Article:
If you’re a sucker of those warm and broth-y noodle bowl meals, you got to know about the superstar of Asian noodle soups: the Vietnamese Pho. If there is one dish that represents Vietnamese food on the world food map, its pho! Recently when I was Saigon (Ho Chi Minh City, also the best place for pho in the whole of Vietnam!), I literally saw roadside pho vendors at every two steps (if I start counting how many pho vendors I met, the list would be endless). Yeah, pho is important and we all love it. This warm bowl of bones both with rice noodles, bean sprouts, herbs and meat makes for a winning savoury mash-up. While the Vietnamese like to slurp away their bowl of for breakfast, I like to eat mine for a light and flavourful dinner meal (well, it feels kinda healthy).
The Vietnamese Pho is traditionally prepared using chicken or beef broth; Pho Gá being chicken noodle soup and Pho Bò the beef noodle soup. The most crucial step and part of making this classic soup, is undoubtedly the stock or broth. Traditionally meat bones are cooked along with roasted onions, ginger, herbs and spices on simmering heat for several hours- I cook mine for four hours and it gave me a good flavourful broth. The chicken stock is usually made with bony parts such as: wings, necks, back, and trotters, while the beef stock uses oxtail, beef neck, beef shank and beef marrow.
Once the stock is made, the next step is to cook the meat (mostly in boiling water with fish sauce and spring onions) and rice noodles, and then assembling the bowl. Condiments and herbs are very crucial to enhance the flavor of this subtle favoured soup. Use stuff like fresh basil, coriander, brussel sprouts, lime wedges and additional sauces (soy sauce, fish sauce, chilli sauce etc) help in spiking the flavour. It’s always better to make the stock a day in advance and refrigerate/freeze it for later use; it makes the whole journey of making pho less cumbersome.
While exiting Vietnam, I got lucky, and found a copy of James Beard Award winning chef Charles Phan’s Vietnamese Home Cooking at the Ho Chi Minh airport duty free. Charles owns the famous, The Slanted Door restaurant at Los Angeles, and remains a veteran Vietnamese chef. His book gave me a great insight into cracking the right pho recipe with his expert commentary and treasured homegrown recipes.
Pho Gá: Chicken Noodle Soup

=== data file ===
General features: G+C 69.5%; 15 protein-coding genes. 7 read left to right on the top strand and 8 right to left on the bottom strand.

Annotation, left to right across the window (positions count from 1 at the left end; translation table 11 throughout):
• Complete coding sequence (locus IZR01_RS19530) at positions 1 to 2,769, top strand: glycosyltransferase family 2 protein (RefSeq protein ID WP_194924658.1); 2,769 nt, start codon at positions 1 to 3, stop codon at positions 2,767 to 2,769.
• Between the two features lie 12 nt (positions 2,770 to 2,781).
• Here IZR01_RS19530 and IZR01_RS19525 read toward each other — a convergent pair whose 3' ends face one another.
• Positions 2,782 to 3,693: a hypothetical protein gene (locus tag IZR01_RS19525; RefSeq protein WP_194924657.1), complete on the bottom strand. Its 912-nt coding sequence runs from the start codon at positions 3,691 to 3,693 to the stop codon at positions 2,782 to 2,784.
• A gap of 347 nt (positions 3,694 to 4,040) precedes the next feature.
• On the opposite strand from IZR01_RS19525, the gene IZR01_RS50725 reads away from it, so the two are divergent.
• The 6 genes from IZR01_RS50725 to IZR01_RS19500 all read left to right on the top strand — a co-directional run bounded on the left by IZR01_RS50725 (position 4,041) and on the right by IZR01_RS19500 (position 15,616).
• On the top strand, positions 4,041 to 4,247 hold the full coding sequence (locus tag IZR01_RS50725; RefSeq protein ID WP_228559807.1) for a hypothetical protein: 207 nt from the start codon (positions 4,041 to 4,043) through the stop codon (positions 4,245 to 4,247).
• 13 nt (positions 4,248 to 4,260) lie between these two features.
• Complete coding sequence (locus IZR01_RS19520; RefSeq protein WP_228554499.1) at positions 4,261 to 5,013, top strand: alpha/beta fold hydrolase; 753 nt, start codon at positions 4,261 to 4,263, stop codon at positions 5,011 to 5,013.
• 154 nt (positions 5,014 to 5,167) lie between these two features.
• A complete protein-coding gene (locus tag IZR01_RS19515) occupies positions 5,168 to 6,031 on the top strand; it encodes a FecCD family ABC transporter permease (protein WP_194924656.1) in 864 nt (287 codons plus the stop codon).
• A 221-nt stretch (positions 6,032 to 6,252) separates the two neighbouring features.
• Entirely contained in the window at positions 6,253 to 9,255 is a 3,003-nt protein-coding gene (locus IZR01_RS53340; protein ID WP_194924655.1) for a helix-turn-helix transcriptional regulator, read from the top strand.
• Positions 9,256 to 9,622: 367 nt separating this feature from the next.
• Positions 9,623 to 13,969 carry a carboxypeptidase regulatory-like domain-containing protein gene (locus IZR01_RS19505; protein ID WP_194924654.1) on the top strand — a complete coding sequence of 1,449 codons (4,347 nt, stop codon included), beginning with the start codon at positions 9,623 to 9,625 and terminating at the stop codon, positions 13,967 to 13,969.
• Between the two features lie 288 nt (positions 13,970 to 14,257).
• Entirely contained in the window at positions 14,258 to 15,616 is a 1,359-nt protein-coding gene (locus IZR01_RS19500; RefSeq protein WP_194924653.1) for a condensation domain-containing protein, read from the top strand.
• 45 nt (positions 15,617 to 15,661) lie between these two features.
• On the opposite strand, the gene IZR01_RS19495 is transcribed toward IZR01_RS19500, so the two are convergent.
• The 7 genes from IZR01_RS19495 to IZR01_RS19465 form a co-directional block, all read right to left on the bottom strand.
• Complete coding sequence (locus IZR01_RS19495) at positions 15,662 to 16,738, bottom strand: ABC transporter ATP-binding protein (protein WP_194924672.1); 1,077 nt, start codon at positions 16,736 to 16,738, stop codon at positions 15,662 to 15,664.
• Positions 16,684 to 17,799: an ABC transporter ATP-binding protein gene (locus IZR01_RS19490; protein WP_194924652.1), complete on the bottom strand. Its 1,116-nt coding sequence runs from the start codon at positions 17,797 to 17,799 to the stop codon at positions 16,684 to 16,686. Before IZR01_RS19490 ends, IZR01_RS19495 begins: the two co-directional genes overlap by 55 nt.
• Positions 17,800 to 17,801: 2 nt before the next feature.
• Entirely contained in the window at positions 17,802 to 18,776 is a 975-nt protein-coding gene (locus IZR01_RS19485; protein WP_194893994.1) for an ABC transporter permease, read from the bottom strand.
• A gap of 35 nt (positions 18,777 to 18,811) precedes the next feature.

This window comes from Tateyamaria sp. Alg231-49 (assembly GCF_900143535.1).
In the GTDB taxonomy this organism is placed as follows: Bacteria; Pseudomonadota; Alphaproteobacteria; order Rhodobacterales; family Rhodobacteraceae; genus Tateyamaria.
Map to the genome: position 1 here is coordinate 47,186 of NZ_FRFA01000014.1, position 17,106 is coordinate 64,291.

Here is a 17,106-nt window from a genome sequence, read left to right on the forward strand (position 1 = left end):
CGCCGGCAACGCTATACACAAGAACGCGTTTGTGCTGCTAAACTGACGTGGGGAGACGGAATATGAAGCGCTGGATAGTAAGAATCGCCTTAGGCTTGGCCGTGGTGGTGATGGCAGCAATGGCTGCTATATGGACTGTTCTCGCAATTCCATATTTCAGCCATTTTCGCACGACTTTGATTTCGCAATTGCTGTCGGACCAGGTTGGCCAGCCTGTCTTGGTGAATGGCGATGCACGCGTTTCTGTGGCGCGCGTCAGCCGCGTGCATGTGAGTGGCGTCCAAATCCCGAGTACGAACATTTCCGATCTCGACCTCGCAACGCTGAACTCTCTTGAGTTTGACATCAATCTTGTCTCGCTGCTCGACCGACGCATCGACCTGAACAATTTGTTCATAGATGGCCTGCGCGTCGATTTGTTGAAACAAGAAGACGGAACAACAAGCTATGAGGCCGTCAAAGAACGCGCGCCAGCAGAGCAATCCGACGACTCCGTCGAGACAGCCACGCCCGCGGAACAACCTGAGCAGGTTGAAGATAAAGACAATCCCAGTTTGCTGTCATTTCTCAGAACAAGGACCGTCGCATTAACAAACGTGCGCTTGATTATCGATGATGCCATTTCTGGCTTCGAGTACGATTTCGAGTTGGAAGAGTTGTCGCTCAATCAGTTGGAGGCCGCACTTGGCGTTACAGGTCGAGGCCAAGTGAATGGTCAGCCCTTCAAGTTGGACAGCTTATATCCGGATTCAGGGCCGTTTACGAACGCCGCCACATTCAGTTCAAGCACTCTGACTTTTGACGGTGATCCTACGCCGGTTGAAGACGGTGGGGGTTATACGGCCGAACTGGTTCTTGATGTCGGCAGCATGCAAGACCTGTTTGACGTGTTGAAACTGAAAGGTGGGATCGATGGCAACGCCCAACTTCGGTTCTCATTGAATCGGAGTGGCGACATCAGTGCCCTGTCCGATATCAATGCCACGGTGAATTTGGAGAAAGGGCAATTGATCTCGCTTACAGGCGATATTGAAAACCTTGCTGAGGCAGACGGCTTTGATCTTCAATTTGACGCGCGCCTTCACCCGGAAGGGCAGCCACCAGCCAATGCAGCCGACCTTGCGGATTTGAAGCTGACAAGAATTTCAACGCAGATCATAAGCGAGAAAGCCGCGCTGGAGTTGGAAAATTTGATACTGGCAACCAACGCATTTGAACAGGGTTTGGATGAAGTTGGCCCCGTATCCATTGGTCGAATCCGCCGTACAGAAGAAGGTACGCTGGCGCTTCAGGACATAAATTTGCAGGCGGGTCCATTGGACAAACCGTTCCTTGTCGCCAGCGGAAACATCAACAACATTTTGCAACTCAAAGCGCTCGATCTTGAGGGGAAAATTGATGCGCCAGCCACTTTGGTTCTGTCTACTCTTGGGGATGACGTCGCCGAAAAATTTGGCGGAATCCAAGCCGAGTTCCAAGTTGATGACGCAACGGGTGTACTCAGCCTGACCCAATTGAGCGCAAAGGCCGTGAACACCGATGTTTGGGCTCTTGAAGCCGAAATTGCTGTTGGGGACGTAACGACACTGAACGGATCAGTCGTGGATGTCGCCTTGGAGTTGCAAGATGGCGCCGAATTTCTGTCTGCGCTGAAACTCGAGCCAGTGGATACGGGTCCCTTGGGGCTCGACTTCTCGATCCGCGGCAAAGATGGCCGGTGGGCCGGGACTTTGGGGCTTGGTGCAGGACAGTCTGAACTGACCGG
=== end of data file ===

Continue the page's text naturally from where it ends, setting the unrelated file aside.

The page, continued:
Slurp away this bowl of warm and flavourful goodness!
(Inspired by Charles Phan’s recipe from Vietnamese Home Cooking)
for the chicken stock
1 large onion, unpeeled
1 big piece ginger, unpeeled
1 kg chicken bones (I used the wings)
11/2-tablespoon sea salt
3-tablespoon palm sugar
1 tablespoon fish sauce
2 green chillies, slit lengthwise (optional)
for the soup
1 whole chicken
6 spring onions (whole)
1 thumb-sized piece of ginger
1 tablespoon sea salt
2 tablespoons fish sauce
3 litres chicken stock
450 grams rice vermicelli noodles
1 bunch spring onions, thinly sliced and trimmed
1 bunch coriander
Crispy fried shallots
for other garnish (optional)
Thai basil sprigs
Jalapeño chillies, stemmed and thinly sliced into rings
for the stock
Preheat oven to 180 degree C.
Foil a roasting tin, place the whole and unpeeled onion and ginger on it. Sprinkle with some olive oil and sea salt. Roast this for about an hour until the onion is soft and beginning to ooze. Remove from the oven and once cooled, peel the onion and cut into half. Slice the unpeeled ginger into thin coins.
Blanching the bones: Yes, blanching bones is quite imperative in order to remove all the impurities and germs from the bones (some people also roast the bones instead of blanching for a brown broth). Fill water in a large pan, add the bones, then quickly remove and keep aside. Now put the same water to boil and when it is at a rolling boil, add the bones, let it stand for 20 seconds and remove from heat. Drain the bones into a colander and rinse under cold running water. Rinse the pan and bring back the bones to the pan.
Add in the onion halves, sliced ginger, salt, sugar and 3 litres of fresh water to the pan and bring it to a boil on high heat, skimming off any scum that forms on the surface. Now simmer this broth for four hours.
Once cooked discard all the bones and big chunks and strain the broth using a fine-mesh sieve into a large bowl, all it to cool and then refrigerate it. You can freeze this stock up to 3 months (reason enough to make gallons? hells yeah)!
for the soup
In a large pan add water, whole spring onions, ginger, salt and the fish sauce. Cook on low heat for about 15 mins until the chicken is cooked. Just before the chicken is ready, prepare an ice-water bath. When the chicken is done, remove it from the pan and immediately submerge it into the ice bath (this will stop the chicken from cooking further and give the meat a firmer texture). Once the chicken is cooked, pull into shreds using your hands.
In a medium pan, bring some water to a boil and remove from heat. Add in the dried rice vermicelli to the pan of hot water and allow sitting until cooked (10-15 mins). The whole idea is not to over-cook the vermicelli, hence its cooked in hot water, without any flame.
Heat the prepared chicken stock and check for seasoning.
To prepare the bowls: divide the rice vermicelli evenly among the bowls. Top this up with the shredded chicken, sliced spring onions and coriander. Now ladle the hot stock over the top, dividing it evenly. Squeeze over a lime wedge; sprinkle fried shallots and serve immediately.